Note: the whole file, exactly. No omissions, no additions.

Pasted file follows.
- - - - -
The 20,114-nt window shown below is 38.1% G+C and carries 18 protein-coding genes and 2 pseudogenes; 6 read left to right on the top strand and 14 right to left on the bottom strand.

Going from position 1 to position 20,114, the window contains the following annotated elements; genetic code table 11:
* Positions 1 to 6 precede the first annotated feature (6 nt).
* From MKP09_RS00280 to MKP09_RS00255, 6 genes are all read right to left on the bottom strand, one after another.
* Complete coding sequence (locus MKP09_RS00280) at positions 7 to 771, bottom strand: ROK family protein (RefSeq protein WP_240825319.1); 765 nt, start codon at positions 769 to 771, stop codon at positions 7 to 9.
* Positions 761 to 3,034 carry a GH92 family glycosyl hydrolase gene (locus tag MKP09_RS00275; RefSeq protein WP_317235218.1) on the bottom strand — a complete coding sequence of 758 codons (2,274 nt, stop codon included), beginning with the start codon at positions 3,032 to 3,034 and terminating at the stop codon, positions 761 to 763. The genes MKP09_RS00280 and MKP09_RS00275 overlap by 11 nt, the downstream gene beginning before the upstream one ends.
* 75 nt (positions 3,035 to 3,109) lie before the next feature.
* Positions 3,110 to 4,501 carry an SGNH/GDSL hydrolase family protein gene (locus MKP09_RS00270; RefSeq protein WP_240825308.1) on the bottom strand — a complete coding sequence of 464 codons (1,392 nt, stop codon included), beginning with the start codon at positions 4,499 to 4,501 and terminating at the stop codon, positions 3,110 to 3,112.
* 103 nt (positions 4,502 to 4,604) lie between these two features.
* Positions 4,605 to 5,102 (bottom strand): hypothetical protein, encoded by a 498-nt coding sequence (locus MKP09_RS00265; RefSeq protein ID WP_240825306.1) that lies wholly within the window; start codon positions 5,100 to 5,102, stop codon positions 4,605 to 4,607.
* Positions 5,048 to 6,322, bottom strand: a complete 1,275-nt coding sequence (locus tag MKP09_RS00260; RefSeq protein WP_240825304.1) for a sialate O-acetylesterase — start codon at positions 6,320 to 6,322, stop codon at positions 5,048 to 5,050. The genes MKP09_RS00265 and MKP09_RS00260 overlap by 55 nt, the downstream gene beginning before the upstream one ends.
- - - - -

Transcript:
The 20,114-nt window shown below is 38.1% G+C and carries 18 protein-coding genes and 2 pseudogenes; 6 read left to right on the top strand and 14 right to left on the bottom strand.

Going from position 1 to position 20,114, the window contains the following annotated elements; genetic code table 11:
* Positions 1 to 6 precede the first annotated feature (6 nt).
* From MKP09_RS00280 to MKP09_RS00255, 6 genes are all read right to left on the bottom strand, one after another.
* Complete coding sequence (locus MKP09_RS00280) at positions 7 to 771, bottom strand: ROK family protein (RefSeq protein WP_240825319.1); 765 nt, start codon at positions 769 to 771, stop codon at positions 7 to 9.
* Positions 761 to 3,034 carry a GH92 family glycosyl hydrolase gene (locus tag MKP09_RS00275; RefSeq protein WP_317235218.1) on the bottom strand — a complete coding sequence of 758 codons (2,274 nt, stop codon included), beginning with the start codon at positions 3,032 to 3,034 and terminating at the stop codon, positions 761 to 763. The genes MKP09_RS00280 and MKP09_RS00275 overlap by 11 nt, the downstream gene beginning before the upstream one ends.
* 75 nt (positions 3,035 to 3,109) lie before the next feature.
* Positions 3,110 to 4,501 carry an SGNH/GDSL hydrolase family protein gene (locus MKP09_RS00270; RefSeq protein WP_240825308.1) on the bottom strand — a complete coding sequence of 464 codons (1,392 nt, stop codon included), beginning with the start codon at positions 4,499 to 4,501 and terminating at the stop codon, positions 3,110 to 3,112.
* 103 nt (positions 4,502 to 4,604) lie between these two features.
* Positions 4,605 to 5,102 (bottom strand): hypothetical protein, encoded by a 498-nt coding sequence (locus MKP09_RS00265; RefSeq protein ID WP_240825306.1) that lies wholly within the window; start codon positions 5,100 to 5,102, stop codon positions 4,605 to 4,607.
* Positions 5,048 to 6,322, bottom strand: a complete 1,275-nt coding sequence (locus tag MKP09_RS00260; RefSeq protein WP_240825304.1) for a sialate O-acetylesterase — start codon at positions 6,320 to 6,322, stop codon at positions 5,048 to 5,050. The genes MKP09_RS00265 and MKP09_RS00260 overlap by 55 nt, the downstream gene beginning before the upstream one ends.